How Oxford suspect's parents eluded authorities

Police, FBI renew pleas for tips in shooting of Bath Township hunter

Beth LeBlanc
The Detroit News

Bath Township — Three years after a Lansing hunter was found shot and killed on state land, authorities and family members are renewing calls for information in the case. 

Joined Tuesday by the Federal Bureau of Investigation, Bath Township Police Detective Bryan Miller asked people to come forward if they have any information about the Nov. 16, 2018, death of Chong Moua Yang. 

"I know some people refer to it as 'cold' because it's been three years," Miller said. "But it's never left my desk. It's something that we're always working on."

For Chong Yang's family, his loss and unresolved questions surrounding his death remain painful and a barrier to closure. 

Ka Yeng Vang weeps over an information poster encouraging hunter safety and seeking tips on the Nov. 16, 2018, death of her husband Chong Yang ahead of a Bath Township press conference Tuesday, Nov. 16, 2021.

At the Tuesday press conference at the Rose Lake State Wildlife Area, his wife, Ka Yeng Vang, held and wept over FBI posters picturing her late husband.

His daughter, Ger Yang, pleaded with the public to provide information. The family has raised $20,000 as a reward for information that leads to the resolution of the case.

Ger Yang said she was preparing for the Hmong family's Thanksgiving celebration when she received word that her father, a hunter for more than 20 years, wasn't coming home. 

A photo of a Hmong-style hunting knife similar to the one Chong Yang carried while hunting. Yang's shotgun, bag and hunting knife were missing when his family found him shot dead at the Rose Lake State Wildlife Area in Bath Township on Nov. 16, 2018.

"Someone took my father's life here three years ago," Ger Yang said. "... His 14 grandchildren and his nine kids and my mom — we deserve answers. Who took my father's life?"

Chong Yang, 68, arrived at the state-owned Rose Lake State Wildlife Area between 4:30 p.m. and 5:30 p.m. Nov. 16, 2018, to hunt and left his vehicle parked in a small dirt lot at the recreation area.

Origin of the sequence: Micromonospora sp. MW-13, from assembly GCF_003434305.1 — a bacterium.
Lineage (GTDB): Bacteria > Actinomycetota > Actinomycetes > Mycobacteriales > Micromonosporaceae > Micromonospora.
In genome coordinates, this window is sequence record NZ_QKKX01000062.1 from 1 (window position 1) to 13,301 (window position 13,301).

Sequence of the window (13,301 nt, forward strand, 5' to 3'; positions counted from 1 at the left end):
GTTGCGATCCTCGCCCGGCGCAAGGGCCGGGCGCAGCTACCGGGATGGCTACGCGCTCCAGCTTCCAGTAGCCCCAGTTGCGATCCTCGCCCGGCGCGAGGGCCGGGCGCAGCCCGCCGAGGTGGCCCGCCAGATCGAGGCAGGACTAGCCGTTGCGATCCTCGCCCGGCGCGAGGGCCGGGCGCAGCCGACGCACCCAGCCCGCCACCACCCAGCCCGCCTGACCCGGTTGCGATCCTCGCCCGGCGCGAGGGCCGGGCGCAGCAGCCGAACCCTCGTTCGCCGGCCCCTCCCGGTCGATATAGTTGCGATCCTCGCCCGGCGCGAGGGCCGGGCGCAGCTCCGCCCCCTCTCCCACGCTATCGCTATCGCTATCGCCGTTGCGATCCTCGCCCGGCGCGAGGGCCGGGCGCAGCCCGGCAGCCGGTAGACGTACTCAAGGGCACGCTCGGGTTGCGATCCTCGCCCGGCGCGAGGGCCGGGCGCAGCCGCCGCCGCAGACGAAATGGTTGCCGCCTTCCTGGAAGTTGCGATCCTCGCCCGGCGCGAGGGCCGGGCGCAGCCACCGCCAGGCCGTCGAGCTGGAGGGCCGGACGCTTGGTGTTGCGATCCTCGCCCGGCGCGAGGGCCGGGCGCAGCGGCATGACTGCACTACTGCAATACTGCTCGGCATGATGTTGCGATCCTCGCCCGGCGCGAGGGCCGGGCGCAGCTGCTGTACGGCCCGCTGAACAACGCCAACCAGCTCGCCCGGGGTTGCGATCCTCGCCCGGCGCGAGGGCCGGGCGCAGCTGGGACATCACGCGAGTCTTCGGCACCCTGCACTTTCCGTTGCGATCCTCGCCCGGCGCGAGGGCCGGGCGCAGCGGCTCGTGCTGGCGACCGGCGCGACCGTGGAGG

When he didn't return home after dark, Chong Yang's family went searching for him at the recreation area and found his body about 9 p.m. He was missing his shotgun, backpack and Hmong-style hunting knife. 

Yang was on state-owned property, where hunting was allowed, and wearing hunter's orange at the time of the shooting.

Bath Township police have been handling the investigation in the three years since Chong Yang's death and the FBI joined the investigation in February, said David Porter, assistant special agent in charge at the FBI Detroit Field Office. 

"We've conducted a host of investigative interviews, provided technical expertise and forensic analysis, and leveraged our partnerships with both state and federal authorities both in and outside Michigan," Porter said. 

Chong Yang

Still authorities are seeking more help with the case and asking anyone who saw Chong Yang hunting, his parked car or others in the area to call police. 

"Someone with information like this should not presume that what they saw or heard that day is unimportant or not relevant to the investigation," Porter said. "Often times, in investigations like this it's the slightest detail when considered with other information that could break a case." 

People with information on the case can contact Bath Township police at (517) 641-6271, Crime Stoppers at (517) 483-7867 or the FBI Detroit office at (313) 965-2323.

eleblanc@detroitnews.com